XCOM 2 Review: Bigger, better, and harder than ever
After four years and an understandable but excruciating delay, the long-awaited to sequel to XCOM: Enemy Unknown, XCOM 2 is finally here, and it’s making a huge impact for a game that was once little more than a cult classic. Bigger, more polished, and more detailed than its predecessor, XCOM 2 takes the classic alien-fighting formula and runs with it, creating an amazing and truly exceptional game in the process.
Welcome Back, Commander
XCOM 2 starts with a pretty unique twist – the game hinges on the twist that the titular black ops organization, XCOM, lost the fight against the aliens in the first game, and that the world is now ruled by a shadowy, Combine-esque coalition of aliens and humans called ADVENT. It’s not the first game to ever imagine that the bad guys won, but given that most veterans of the series will have, well, beaten the alien invaders the first time around, it’s bound to come as something of a shock.
It’s a smart twist from a gameplay perspective too – rather than hunting down inscrutable and terrifying invaders, you’re leading a desperate and outmanned resistance against an implacable foe. As such, you’re no longer scouring the map looking for aliens engaged in acts of sabotage or abduction, you’re now trying to stealthily abscond with intel, sabotage operations, or rescue captured humans that may be useful to the cause.
As a consequence, most missions now start with your soldiers in stealth, allowing you to set up elaborate ambushes on unsuspecting ADVENT forces. If you thought that this would make the game any easier, you would be sorely mistaken – sure, you now have the initiative when it comes to combat, but your foes are tougher and more numerous, and what’s worse, they are liable to receive reinforcements if you take too long on your objective.
With speed now more essential than ever, veteran XCOM players will have to balance their deeply-ingrained caution with the threat of failing the mission or being outflanked by ADVENT reinforcements. Missions are just as challenging as in XCOM: Enemy Unknown, but these elements make them fresh and challenging in new ways.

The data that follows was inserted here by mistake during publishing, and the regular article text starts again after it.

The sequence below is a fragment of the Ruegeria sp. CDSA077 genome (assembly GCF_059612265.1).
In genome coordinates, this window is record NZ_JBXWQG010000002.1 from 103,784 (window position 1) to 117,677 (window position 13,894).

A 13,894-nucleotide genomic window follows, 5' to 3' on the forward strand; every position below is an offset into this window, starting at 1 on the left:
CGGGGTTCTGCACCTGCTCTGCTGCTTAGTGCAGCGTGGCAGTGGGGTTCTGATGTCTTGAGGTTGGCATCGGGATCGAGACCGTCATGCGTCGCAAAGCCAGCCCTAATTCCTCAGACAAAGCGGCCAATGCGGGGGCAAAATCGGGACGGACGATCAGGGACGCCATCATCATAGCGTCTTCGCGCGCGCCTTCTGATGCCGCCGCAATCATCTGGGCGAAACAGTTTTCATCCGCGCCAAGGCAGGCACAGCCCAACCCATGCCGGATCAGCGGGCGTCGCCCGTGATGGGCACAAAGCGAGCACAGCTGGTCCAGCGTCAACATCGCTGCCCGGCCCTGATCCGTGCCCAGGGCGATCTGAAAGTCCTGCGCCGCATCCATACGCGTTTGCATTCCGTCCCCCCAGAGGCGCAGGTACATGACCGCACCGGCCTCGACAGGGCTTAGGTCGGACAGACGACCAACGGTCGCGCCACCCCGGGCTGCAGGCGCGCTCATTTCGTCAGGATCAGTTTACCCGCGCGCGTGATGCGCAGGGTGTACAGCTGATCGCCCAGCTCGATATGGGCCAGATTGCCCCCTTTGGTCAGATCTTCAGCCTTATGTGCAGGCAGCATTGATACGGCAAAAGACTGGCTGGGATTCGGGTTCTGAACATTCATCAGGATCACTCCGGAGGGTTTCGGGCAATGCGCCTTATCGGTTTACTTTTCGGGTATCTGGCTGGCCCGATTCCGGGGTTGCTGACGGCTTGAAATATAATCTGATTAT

We Band of Brothers
Base-building and management is back, and much like with combat, it’s the same, but different. There are some familiar faces and some new ones, and the basics of putting your base together are the same – except now you’re clearing out the interior of a repurposed alien craft rather than excavating an underground base. Efficient use of resources and good building priorities are still important, rewarding smart players that plan ahead, though it’s likely that first-timers are going to struggle to find the optimal configuration of their base the first time around.
As with the first game, you start out with pretty standard equipment that you can upgrade through research, salvage, and engineering. Resource gathering during missions is key here: not only will ADVENT foes will leave corpses behind that can be traded or used for autopsies, but they’ll often drop pieces of tech that can be salvaged, if you get to them fast enough.
Of course, the core of any XCOM game is the soldiers that make up your squad.
The ability to arm, customize, and otherwise trick out your troops has never been better. Like in the first game, soldiers hail from all over the globe, with accents to match, providing a diverse baseline of fighters that only get more unique as you play. Customizing armor and loadouts is simple and comprehensive, and you can extensively customize your troops down to the way they stand and act while idle.